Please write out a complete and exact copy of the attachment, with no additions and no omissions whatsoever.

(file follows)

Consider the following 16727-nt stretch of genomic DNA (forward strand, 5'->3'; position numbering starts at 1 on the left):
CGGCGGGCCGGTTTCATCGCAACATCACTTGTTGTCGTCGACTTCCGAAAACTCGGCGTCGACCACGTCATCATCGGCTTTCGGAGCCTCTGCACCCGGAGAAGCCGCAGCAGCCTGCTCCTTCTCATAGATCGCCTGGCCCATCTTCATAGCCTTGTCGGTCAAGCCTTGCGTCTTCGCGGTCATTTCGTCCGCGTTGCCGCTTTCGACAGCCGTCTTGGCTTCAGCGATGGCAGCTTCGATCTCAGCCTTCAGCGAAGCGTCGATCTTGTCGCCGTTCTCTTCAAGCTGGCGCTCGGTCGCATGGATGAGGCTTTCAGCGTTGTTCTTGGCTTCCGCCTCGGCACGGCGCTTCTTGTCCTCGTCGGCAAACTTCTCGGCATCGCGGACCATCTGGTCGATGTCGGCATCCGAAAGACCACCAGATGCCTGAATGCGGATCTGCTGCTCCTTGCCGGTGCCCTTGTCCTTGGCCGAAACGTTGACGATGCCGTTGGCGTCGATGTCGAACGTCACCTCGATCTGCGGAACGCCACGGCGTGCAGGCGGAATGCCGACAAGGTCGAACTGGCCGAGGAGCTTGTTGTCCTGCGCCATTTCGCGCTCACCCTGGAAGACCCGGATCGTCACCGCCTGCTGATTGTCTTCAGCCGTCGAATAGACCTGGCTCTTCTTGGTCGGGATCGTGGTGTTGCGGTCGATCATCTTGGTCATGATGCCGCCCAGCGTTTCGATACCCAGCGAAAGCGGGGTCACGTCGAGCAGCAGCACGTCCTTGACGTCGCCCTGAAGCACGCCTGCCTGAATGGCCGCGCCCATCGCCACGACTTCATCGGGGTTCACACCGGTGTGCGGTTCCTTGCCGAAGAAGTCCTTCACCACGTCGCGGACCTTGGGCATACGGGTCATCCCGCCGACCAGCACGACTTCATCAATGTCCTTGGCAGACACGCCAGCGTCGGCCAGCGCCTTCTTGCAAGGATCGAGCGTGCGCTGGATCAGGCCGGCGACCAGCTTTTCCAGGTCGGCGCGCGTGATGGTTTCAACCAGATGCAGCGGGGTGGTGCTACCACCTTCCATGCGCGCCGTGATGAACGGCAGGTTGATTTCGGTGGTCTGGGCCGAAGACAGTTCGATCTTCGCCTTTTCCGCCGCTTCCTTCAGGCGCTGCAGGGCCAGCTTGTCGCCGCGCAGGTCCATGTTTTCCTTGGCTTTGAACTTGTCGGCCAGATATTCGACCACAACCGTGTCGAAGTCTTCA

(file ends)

Consider the following 16727-nt stretch of genomic DNA (forward strand, 5'->3'; position numbering starts at 1 on the left):
CGGCGGGCCGGTTTCATCGCAACATCACTTGTTGTCGTCGACTTCCGAAAACTCGGCGTCGACCACGTCATCATCGGCTTTCGGAGCCTCTGCACCCGGAGAAGCCGCAGCAGCCTGCTCCTTCTCATAGATCGCCTGGCCCATCTTCATAGCCTTGTCGGTCAAGCCTTGCGTCTTCGCGGTCATTTCGTCCGCGTTGCCGCTTTCGACAGCCGTCTTGGCTTCAGCGATGGCAGCTTCGATCTCAGCCTTCAGCGAAGCGTCGATCTTGTCGCCGTTCTCTTCAAGCTGGCGCTCGGTCGCATGGATGAGGCTTTCAGCGTTGTTCTTGGCTTCCGCCTCGGCACGGCGCTTCTTGTCCTCGTCGGCAAACTTCTCGGCATCGCGGACCATCTGGTCGATGTCGGCATCCGAAAGACCACCAGATGCCTGAATGCGGATCTGCTGCTCCTTGCCGGTGCCCTTGTCCTTGGCCGAAACGTTGACGATGCCGTTGGCGTCGATGTCGAACGTCACCTCGATCTGCGGAACGCCACGGCGTGCAGGCGGAATGCCGACAAGGTCGAACTGGCCGAGGAGCTTGTTGTCCTGCGCCATTTCGCGCTCACCCTGGAAGACCCGGATCGTCACCGCCTGCTGATTGTCTTCAGCCGTCGAATAGACCTGGCTCTTCTTGGTCGGGATCGTGGTGTTGCGGTCGATCATCTTGGTCATGATGCCGCCCAGCGTTTCGATACCCAGCGAAAGCGGGGTCACGTCGAGCAGCAGCACGTCCTTGACGTCGCCCTGAAGCACGCCTGCCTGAATGGCCGCGCCCATCGCCACGACTTCATCGGGGTTCACACCGGTGTGCGGTTCCTTGCCGAAGAAGTCCTTCACCACGTCGCGGACCTTGGGCATACGGGTCATCCCGCCGACCAGCACGACTTCATCAATGTCCTTGGCAGACACGCCAGCGTCGGCCAGCGCCTTCTTGCAAGGATCGAGCGTGCGCTGGATCAGGCCGGCGACCAGCTTTTCCAGGTCGGCGCGCGTGATGGTTTCAACCAGATGCAGCGGGGTGGTGCTACCACCTTCCATGCGCGCCGTGATGAACGGCAGGTTGATTTCGGTGGTCTGGGCCGAAGACAGTTCGATCTTCGCCTTTTCCGCCGCTTCCTTCAGGCGCTGCAGGGCCAGCTTGTCGCCGCGCAGGTCCATGTTTTCCTTGGCTTTGAACTTGTCGGCCAGATATTCGACCACAACCGTGTCGAAGTCTTCA